If you’re interested in a curated podcast of folk music with one theme for each session, you should listen to Jim Moran’s Folk Music Podcast, a bimonthly show often partially broadcast on KPFK FM in Los Angeles as part of its “Roots Music and Beyond” program. It’s an outgrowth of Jim’s work at his blog Comparative Video 101, subtitled “SELECTED VIDEOS OF AND COMMENTARY ABOUT SOME CLASSIC FOLK, ROOTS, AND AMERICANA SONGS.”
In its infinite wisdom Blogger has mucked up (aka “deprecated”) the video codes Jim used to create his blog, so he’s recreating it, slowly. Let him tell it:
As of this writing in March of 2017, the Blogspot site that hosts CV101 has “deprecated” or made obsolete the old video code that I have been using since 2007 to make videos visible in these articles. That’s ironic, since for several years Blogspot was not accepting the newer code that is now required, forcing me into a workaround that is now useless.
The upshot is this. Of the 222 posted articles, more than 200 include multiple YT videos, up to ten but averaging about seven per post – more than 1400 videos in all. The change has left me with the choice of either abandoning this project, which at its inception in 2006 elsewhere was a kind of pioneer in presenting embedded videos with commentary – or going into every single article and changing the code for every single video.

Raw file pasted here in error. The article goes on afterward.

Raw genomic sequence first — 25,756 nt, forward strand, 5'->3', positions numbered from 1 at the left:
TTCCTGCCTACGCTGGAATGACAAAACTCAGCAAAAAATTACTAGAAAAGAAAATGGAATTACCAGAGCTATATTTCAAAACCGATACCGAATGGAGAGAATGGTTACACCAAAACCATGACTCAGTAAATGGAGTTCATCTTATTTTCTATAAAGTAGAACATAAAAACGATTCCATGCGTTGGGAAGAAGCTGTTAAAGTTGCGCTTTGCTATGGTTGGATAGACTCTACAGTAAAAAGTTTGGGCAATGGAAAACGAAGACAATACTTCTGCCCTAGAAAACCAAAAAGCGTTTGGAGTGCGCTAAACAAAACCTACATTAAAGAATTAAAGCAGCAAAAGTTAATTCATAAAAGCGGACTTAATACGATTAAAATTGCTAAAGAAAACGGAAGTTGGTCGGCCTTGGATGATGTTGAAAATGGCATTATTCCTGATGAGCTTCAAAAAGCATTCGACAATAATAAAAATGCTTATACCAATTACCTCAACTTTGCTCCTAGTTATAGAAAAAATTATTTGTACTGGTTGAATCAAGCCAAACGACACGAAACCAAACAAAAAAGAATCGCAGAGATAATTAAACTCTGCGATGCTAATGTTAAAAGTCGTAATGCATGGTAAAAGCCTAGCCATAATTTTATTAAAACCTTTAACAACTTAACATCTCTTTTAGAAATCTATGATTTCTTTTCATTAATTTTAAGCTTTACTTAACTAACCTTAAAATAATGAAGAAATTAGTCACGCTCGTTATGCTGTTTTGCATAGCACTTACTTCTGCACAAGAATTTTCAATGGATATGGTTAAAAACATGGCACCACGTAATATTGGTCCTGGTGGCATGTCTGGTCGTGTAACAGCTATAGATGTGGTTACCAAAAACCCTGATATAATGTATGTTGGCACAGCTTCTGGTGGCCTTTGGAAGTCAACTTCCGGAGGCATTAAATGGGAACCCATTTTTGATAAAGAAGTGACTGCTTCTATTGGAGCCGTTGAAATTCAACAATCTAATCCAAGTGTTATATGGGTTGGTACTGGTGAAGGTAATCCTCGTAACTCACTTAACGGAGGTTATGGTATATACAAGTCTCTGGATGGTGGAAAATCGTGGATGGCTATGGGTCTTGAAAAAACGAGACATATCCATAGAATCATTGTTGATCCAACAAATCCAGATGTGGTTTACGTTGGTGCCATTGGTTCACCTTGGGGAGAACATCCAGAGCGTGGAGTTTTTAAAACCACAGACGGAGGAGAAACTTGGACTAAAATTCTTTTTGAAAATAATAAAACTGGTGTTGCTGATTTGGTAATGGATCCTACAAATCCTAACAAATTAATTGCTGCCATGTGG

I hope that no one is surprised that I am choosing to do the latter. I do believe that there is some value in this site, and several hundred thousand people over the years have enjoyed it.
However – changing all those codes is going to take some serious time to complete, so I beg your indulgence. If you happen by here and find an article that intrigues you but that is missing all or some of the videos, please drop a short comment at the end of the post and I will get to the restoration as soon as I can.
As always, thanks for your attention to this project of mine.
As of April 5 he’s got about thirty entries done and around 180 left to go. They are almost all fascinating. He’ll take a song from its earliest known cover and roll it forward to the most recent version, usually by widely varied artists. The site will be a resource for musicologists for years to come.